Deadly bomb blasts rock Baghdad

At least 14 people killed and 30 others injured as series of attacks hit Iraq's capital and northern region.

    Tensions are rising between government and the Sunni minority who say they are being targeted [Reuters]
    Tensions are rising between government and the Sunni minority who say they are being targeted [Reuters]

    A spate of bomb blasts in Iraq have killed at least 14 people and wounded more than 30 others, officials said.

    In the deadliest attack on Thursday, a car bomb in the Sadr City area of Baghdad killed six people and wounded 17, while another in Kamaliyah in the capital's east killed three and wounded nine, security and medical officials said.

    In another incident, gunmen shot dead the brother of a Sunni MP in the Bayaa area of south Baghdad, they said.

    In Iraq's north, a suicide bomber driving an explosives-rigged vehicle killed two soldiers and wounded three in Mosul, while a car bomb wounded two police officers.

    The attacks came as Maliki blamed sectarianism for the surge in violence in Iraq.

    "The bloodshed ... is a result of sectarian hatred," Maliki said in televised remarks. "These crimes are a natural result of the sectarian mindset."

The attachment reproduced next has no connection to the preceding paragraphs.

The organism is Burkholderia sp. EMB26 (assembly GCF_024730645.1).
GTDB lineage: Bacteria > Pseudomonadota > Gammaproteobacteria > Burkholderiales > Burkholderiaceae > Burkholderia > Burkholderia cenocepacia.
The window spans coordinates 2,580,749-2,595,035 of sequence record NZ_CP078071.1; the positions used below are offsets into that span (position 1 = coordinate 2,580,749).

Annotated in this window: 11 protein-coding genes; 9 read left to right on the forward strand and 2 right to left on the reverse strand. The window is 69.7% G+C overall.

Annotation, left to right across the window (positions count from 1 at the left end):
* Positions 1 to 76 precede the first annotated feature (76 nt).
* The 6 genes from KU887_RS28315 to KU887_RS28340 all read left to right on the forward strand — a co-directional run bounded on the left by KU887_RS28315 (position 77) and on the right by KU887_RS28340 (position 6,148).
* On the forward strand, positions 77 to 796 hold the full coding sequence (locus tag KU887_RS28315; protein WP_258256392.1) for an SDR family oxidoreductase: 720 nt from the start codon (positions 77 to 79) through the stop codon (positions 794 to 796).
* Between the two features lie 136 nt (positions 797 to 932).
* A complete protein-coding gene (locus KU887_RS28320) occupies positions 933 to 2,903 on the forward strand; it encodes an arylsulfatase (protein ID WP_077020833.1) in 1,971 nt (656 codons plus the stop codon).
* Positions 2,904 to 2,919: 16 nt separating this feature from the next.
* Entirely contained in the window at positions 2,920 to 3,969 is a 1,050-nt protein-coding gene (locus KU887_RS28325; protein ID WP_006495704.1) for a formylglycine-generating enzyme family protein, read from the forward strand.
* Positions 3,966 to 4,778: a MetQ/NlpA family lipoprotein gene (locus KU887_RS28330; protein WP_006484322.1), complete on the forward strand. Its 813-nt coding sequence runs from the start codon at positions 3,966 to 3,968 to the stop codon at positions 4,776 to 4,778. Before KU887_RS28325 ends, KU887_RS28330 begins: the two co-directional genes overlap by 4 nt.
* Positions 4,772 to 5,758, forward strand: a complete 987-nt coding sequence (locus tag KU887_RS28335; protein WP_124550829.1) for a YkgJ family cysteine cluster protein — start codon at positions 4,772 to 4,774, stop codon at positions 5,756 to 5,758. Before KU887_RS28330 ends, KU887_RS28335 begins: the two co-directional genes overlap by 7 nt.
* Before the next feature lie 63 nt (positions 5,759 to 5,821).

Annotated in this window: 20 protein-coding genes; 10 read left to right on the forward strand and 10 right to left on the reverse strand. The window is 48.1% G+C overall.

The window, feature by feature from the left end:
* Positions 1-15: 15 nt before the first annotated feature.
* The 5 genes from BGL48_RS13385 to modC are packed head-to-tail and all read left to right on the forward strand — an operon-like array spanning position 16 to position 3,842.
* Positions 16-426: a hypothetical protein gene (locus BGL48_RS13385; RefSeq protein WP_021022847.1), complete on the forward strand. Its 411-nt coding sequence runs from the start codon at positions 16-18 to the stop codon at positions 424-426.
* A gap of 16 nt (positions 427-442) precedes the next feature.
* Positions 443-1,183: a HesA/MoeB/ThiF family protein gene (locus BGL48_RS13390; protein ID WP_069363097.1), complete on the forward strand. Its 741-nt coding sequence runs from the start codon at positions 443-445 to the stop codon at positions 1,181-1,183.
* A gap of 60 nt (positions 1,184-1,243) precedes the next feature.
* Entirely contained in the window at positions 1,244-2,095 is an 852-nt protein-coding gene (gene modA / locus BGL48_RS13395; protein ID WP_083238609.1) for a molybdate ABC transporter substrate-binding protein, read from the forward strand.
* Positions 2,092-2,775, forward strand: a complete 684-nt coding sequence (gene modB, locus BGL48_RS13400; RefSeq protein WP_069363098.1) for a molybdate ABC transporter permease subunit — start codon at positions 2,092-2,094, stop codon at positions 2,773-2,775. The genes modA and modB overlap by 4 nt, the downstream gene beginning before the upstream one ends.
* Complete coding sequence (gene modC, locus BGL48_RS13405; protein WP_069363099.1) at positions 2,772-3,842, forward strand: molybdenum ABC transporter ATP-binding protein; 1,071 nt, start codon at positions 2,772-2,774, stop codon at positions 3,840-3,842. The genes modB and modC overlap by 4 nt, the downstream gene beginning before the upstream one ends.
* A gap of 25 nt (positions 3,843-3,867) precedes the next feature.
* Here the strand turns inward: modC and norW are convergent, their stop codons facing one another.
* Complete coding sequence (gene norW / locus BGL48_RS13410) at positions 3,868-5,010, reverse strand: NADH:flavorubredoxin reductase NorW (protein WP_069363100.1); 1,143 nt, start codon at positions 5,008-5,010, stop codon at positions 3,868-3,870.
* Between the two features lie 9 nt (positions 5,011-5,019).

Attacks on Wednesday, including a string of bombings that hit seven different areas of the capital, many of them Shia-majority areas, killed 34 people.

    Blasts also hit Kirkuk and Mosul in northern Iraq and Tarmiyah, north of Baghdad. 

    Tensions are festering between the government of Maliki, and members of the country's Sunni minority who accuse authorities of targeting their community, including through wrongful detentions and accusations of involvement in terrorism.

    Protests broke out in Sunni areas of Iraq almost five months ago. 

    While the government has made some concessions, such as freeing prisoners and raising the salaries of Sunni anti-al Qaeda fighters, underlying issues have not been addressed.

    Violence in Iraq has fallen from its peak in 2006 and 2007, but attacks are still common, killing more than 200 people in each of the first four months of this year.

    SOURCE: Agencies


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